The Pula Film Festival has been held annually since 1954.
In the city there is a large sports hall Dom sportova Mate Parlov , in which the clubs ŽRK Arena, MRK Arena, OK Pula, BK Pula, HK Istarski borac, STK Pula, KK Uljanik and others play. The football clubs NK Istra 1961 and NK Istra Pula are based in Pula.
sons and daughters of the town
- Antonio Smareglia (1854–1929), Italian composer
- Franz Karl Ginzkey (1871–1963), Austrian officer, poet and writer
- Max Edler von Poosch (1872–1968), Austrian portrait and landscape painter
- Emilie von Hallavanya (1874–1960), Austrian painter
- Hede von Trapp (1877–1947), Austrian painter
- Harry Heusser (1886–1943), Austrian marine painter and graphic artist
- Karl Albrecht von Habsburg-Lothringen (1888–1951), Austrian and Polish military, landowner and candidate for the Polish throne from 1916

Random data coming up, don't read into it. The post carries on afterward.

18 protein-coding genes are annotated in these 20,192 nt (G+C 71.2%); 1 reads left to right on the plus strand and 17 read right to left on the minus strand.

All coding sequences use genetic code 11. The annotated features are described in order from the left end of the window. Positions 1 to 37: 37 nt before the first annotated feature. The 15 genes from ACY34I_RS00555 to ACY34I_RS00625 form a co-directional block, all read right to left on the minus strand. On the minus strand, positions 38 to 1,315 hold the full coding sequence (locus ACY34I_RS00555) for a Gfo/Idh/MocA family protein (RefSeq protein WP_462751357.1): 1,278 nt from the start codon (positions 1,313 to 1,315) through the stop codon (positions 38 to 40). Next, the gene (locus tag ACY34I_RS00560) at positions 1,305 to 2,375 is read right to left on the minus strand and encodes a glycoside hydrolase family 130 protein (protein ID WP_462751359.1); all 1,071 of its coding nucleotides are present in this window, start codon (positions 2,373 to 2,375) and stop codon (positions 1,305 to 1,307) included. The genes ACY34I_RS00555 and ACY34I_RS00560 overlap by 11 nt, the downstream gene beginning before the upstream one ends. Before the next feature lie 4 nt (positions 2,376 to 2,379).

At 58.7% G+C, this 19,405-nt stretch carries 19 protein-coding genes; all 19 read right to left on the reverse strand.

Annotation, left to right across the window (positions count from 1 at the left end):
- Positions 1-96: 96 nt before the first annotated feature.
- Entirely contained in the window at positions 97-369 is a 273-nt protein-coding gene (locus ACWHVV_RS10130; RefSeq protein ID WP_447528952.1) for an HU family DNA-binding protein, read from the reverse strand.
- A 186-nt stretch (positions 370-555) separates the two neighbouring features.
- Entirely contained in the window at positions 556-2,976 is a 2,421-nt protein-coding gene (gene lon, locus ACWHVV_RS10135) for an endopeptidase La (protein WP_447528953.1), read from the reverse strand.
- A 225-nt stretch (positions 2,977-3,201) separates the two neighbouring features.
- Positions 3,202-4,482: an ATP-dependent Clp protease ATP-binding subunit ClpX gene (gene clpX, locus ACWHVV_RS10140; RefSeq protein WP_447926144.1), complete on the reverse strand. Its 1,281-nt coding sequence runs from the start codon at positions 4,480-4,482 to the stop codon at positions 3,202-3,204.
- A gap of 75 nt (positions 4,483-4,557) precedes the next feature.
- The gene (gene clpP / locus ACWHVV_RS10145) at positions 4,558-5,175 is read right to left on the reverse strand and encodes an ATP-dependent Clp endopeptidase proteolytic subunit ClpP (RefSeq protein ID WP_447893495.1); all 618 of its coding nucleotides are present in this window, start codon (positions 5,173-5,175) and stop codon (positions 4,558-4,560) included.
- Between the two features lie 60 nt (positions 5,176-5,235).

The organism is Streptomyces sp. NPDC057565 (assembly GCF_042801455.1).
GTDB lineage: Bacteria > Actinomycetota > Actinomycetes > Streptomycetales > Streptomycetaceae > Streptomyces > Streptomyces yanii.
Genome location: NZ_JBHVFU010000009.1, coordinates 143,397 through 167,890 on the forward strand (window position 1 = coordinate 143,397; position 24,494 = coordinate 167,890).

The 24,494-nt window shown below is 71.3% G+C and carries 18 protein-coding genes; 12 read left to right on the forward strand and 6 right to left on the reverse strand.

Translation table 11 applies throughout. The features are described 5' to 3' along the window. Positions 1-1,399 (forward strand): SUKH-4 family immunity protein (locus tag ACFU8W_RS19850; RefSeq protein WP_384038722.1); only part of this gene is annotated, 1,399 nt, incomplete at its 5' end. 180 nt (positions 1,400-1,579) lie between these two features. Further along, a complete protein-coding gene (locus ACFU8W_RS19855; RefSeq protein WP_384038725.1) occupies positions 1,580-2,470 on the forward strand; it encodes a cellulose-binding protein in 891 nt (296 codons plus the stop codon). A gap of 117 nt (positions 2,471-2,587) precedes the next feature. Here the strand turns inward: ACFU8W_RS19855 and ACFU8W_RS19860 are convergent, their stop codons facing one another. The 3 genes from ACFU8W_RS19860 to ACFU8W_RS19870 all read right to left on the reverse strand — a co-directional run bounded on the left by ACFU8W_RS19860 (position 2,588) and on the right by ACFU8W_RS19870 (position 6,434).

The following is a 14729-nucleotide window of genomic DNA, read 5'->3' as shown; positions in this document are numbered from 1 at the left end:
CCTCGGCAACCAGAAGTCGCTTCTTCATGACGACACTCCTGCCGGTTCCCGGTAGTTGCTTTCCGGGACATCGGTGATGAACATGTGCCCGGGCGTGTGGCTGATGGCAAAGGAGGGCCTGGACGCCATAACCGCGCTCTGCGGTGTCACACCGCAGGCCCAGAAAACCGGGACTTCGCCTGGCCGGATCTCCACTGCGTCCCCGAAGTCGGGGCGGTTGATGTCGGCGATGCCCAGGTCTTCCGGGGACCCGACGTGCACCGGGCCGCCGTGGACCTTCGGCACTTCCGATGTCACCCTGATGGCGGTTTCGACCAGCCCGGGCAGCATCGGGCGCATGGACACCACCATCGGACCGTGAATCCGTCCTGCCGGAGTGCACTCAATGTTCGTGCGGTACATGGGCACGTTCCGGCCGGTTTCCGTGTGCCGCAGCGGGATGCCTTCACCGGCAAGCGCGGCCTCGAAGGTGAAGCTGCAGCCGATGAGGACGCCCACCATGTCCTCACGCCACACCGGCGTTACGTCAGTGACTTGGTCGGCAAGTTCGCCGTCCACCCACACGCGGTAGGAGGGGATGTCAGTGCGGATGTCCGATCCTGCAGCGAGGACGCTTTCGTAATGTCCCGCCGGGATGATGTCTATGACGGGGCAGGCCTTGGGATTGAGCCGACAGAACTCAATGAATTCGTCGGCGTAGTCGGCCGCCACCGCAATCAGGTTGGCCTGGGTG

- Herman Potočnik (1892–1929), Austrian-Slovenian officer and space theorist
- Leo Karl von Habsburg-Lothringen (1893–1939), Austrian and Polish military
- Hans Sidonius Becker (1895–1948), Austrian author, painter and resistance fighter
- Wilhelm Franz von Habsburg-Lothringen (1895–1948), Habsburg candidate for the throne for a Ukrainian satellite state during the First World War
- Irene Schaschl-Schuster (1895–1979), Austrian craftsperson
- Harry Hardt (1899–1980), stage, film and television actor
- Francesco Zagar (1900–1976), Italian astronomer
- Harald Leithe-Jasper (1904–1977), German diplomat during the National Socialist era
- Friedrich Wilhelm Cavallar von Grabensprung (1904–1989), old Austrian engineer, inventor, officer and motor vehicle expert
- Antonio Vojak (1904–1975), Italian football player and coach